Also Read – Applying for a Trademark? Here is how you can get a proprietor code.

Disclosure of Significant Beneficial Ownership

The Ministry of Corporate Affairs (MCA) on June 13, 2018 notified Section 90 of the Companies Act, 2013 (Act); and notified Companies (Significant Beneficial Owners) Rules 2013. This rule came into effect on June 14, 2018. These provisions require certain compliances to be followed by a Significant Beneficial Owner and a company.

Who is a “Significant Beneficial Owner”?

“Significant Beneficial Owner” means an individual who acting alone or together, or through one or more persons or trust, including a trust and persons resident outside India, holds ultimate beneficial interest of not less than 10% in shares of a company or the right to exercise, or the actual exercising of significant influence or control in a company.

This applies to the (i) individual who is acting alone or together with one or more persons (includes partnerships) (ii) includes a trust (iii) person resident in India or outside India.

 Sr. No. Where Shareholder of a company is a Who is Significant Beneficial Owner?
A. Company Significant Beneficial Owner is the natural person, who, whether acting alone or together with other natural persons, or through one or more other persons or trust holds atleast 10% of share capital of the Company or exercise significant influence or control in the company.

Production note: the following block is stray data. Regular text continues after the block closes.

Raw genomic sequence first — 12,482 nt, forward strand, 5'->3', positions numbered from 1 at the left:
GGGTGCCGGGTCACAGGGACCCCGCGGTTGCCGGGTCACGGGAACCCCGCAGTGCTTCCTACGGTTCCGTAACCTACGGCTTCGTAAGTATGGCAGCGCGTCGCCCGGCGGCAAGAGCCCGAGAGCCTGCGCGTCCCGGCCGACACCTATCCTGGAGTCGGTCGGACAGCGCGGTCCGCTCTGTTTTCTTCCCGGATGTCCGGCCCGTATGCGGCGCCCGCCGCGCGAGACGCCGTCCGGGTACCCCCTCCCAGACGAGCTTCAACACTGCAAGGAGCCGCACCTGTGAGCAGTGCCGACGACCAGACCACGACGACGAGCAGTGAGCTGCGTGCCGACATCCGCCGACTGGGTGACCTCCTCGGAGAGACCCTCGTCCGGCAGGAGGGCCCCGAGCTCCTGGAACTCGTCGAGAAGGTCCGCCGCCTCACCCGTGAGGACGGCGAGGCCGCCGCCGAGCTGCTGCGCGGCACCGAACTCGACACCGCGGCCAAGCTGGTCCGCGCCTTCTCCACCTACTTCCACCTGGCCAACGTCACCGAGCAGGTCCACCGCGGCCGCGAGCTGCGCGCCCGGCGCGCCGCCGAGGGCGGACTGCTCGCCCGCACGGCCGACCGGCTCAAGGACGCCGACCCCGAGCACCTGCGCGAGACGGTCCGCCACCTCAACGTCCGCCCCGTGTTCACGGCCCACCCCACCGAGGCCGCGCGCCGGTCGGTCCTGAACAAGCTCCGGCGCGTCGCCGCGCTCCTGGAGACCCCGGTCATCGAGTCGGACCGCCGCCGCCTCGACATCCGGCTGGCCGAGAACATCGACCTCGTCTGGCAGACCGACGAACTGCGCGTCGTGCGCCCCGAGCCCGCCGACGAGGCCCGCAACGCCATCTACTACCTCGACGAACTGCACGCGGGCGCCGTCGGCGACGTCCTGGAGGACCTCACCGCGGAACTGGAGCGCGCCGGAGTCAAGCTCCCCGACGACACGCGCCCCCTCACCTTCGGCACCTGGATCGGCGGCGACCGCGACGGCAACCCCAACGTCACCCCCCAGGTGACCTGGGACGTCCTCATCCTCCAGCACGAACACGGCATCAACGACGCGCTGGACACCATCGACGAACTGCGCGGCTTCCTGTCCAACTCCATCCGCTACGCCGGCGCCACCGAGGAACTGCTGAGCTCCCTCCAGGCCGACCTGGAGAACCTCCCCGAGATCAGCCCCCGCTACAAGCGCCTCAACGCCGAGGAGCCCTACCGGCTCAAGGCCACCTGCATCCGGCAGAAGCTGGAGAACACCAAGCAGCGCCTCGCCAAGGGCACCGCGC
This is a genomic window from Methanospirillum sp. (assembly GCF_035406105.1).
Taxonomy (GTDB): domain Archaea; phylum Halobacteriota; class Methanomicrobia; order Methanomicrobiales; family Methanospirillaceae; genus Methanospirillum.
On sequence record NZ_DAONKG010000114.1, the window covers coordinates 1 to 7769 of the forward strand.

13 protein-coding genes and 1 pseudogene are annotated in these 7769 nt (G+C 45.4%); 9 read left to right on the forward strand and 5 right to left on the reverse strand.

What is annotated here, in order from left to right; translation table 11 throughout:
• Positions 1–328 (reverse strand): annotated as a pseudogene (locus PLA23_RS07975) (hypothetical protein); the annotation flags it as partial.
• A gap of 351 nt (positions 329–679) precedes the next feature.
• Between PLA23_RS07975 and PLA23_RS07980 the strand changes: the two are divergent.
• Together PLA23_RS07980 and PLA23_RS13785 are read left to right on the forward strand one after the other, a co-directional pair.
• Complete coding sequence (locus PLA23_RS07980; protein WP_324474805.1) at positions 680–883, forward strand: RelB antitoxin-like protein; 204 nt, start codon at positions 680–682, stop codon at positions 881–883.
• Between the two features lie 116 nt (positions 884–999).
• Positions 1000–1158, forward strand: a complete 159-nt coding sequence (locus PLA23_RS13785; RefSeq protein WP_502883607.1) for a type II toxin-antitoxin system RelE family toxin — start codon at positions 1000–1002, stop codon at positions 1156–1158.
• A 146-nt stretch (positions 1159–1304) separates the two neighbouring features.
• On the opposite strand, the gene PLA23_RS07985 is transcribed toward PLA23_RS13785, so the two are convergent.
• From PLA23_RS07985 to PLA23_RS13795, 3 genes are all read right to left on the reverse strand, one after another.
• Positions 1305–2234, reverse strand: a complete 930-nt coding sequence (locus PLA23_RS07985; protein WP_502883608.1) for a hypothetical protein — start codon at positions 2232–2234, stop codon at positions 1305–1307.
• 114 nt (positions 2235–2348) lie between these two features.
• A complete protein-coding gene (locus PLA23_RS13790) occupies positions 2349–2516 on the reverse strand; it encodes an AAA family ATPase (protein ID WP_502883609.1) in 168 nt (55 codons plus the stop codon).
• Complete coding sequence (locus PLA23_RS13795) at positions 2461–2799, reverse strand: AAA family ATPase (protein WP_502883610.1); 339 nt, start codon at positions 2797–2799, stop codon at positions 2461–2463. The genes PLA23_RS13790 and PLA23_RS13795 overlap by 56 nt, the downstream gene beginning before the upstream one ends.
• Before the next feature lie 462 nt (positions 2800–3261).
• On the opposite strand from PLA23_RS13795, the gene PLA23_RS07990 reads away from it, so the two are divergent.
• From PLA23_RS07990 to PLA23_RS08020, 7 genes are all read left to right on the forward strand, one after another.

B. Partnership Firm Significant Beneficial Owner is the natural person, who, whether acting alone or together with other natural persons, or through one or more other persons or trust holds atleast 10% of capital or is entitled of not less than 10% of profits of the partnership firm.
C. Trust The Significant Beneficial Owner shall be- the author of the trust, and the trustee and the beneficiaries with not less than 10% interest in the trust and any other natural person exercising ultimate effective control over the trust through a chain of control or ownership.

Where no natural person is identified in point no. A and B in the table above, the Significant Beneficial Owner is the relevant natural person who holds the position of senior managing official.

What is the obligation of Significant Beneficial Owner?